A further week down the track and it happened. I awoke one morning to find my pillow covered in hair. It looked like a shaggy dog. I wasn't quite expecting this. I thought it would be a gradual process not 'hair now, gone tomorrow'. Having a shower was not a lot of fun either, it just kept coming out, falling out in chunks. I had a work meeting that morning with a customer and was thinking at this stage about cancelling but I managed to get myself looking somewhat respectable before I left. I remember sitting in his office and the whole time I was there thinking about whether my hair looked OK, was the rest of it just going to drop out and stuff like that. Anyway as soon as that meeting was finished I went straight to the hairdresser.
I sat in the hairdresser's chair and just said, "Shave it all off." The guy looked at me rather strange but when I explained to him what the story was he understood. I even showed him what was happening by grabbing a clump of hair and just pulling it gently out. He told me that his son was currently going through the same thing so we spoke a little about that. When done he didn't even want me to pay for it. I couldn't let him off that easy so we settled on a 'half price' job. Now 'Chemo Man' was a 'Chrome Dome'. So this is what the Doc meant when he said "experience some thinning.' Yeah right!
The second session of chemo was a little worse. The Doc had actually upped the dosage of one of my drugs as he thought "I was looking too good after my first session". Don't you just love they way Doctors think? After the second session I had a scan and xray. It was nerve racking sitting there waiting for the results but the good news was that one of the tumours was completely gone, the other almost. My blood markers were all back to normal. Obviously this was the news that I wanted to hear and hopefully my Oncologist was going to let me off on the next two sessions of chemo. Unfortunately I was wrong, very wrong, and I was back in for my next session the following week.
Each session actually got worse for me. Don't know if it was just steady build up or my own mind. My head was in the bucket almost as soon as they started administering the 'weed killer'. There I was throwing up saying to myself, "This shit is making me better.' Somehow it's hard to think that's true when you have your head buried in the toilet spewing God knows what up especially when you weren't eating anything. I could always tell when it was going to hit. I could manage it quite well. Unplug the IV from the electric wall socket, wheel it to the bathroom and unload.
Out of all of this the one thing I hated the most was the way other people would react. You could sense the uneasiness they felt being around you knowing that you were a cancer patient. You would be having a conversation with them, everything would be going fine until they knew you were having chemotherapy for cancer. At times I felt like a regular leper. A lot of people have abolutely no idea what cancer really is. To them it's the death sentence. For us TC guys (well there aren't any women in this club right) it seemed to be especially difficult. You're now a one ball guy. You are not a man anymore. You cannot function properly. Well forget that shit. You are what you are and nothing can take that away from you. Fortunately there were also a lot of people who understood and knew exactly what the score was.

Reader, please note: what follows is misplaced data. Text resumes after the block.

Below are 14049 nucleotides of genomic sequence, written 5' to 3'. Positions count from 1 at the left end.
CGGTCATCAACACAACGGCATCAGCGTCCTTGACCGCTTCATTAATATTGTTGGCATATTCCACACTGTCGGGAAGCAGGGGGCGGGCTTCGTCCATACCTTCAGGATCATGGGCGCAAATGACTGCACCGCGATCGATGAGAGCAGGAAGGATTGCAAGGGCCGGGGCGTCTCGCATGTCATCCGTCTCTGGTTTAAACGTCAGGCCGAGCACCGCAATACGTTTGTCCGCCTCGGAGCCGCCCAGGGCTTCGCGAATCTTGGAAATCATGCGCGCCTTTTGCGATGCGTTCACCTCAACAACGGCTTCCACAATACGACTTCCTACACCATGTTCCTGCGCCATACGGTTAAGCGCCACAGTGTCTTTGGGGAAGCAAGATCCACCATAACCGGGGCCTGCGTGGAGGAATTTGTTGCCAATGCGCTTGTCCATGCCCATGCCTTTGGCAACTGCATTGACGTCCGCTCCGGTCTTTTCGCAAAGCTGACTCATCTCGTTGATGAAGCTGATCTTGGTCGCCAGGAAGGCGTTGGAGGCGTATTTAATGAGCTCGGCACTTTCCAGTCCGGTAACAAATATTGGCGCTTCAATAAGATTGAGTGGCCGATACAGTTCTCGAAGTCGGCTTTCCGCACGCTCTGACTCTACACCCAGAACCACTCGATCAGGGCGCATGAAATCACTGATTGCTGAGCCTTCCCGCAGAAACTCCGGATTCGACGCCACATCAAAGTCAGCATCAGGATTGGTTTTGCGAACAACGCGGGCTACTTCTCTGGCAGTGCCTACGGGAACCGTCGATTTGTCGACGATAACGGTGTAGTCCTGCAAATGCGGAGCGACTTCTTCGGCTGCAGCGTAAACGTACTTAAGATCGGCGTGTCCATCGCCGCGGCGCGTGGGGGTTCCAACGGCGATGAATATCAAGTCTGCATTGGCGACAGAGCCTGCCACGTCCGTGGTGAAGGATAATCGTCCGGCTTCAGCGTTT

It's been over a year now after my last session of chemo. I've moved sagain, this time a little further afield and live in Singapore. It's kind of nice here, always warm. Being a 'chrome dome' in Melbourne's winter wasn't exactly my idea of fun. I have a great oncologist here who really does seem to care and walks me through everything. I regulary go back for checkups. You know, the blood tests, x-rays and scans and so far so good. In fact I just went last week.
I also have lot's of friends here who know of my problem and they just see me as a regular guy. Well I am aren't I? However, at time they do 'bust my ball' so to speak and joke around with me. That's fine by me. I'm alive and I love it.
As far as I'm concerned I'm 'cured', but that is not going to stop me from ensuring that I regularly go back for my checkups. The word is that if you suspect anything go and see the Doc. Make sure you go for your regular checkups. Check yourself as well. When you have two balls, everything seems OK, but when you only have one, you guard it with your life. And everytime you do a self examination just think that you have your whole life in your hands.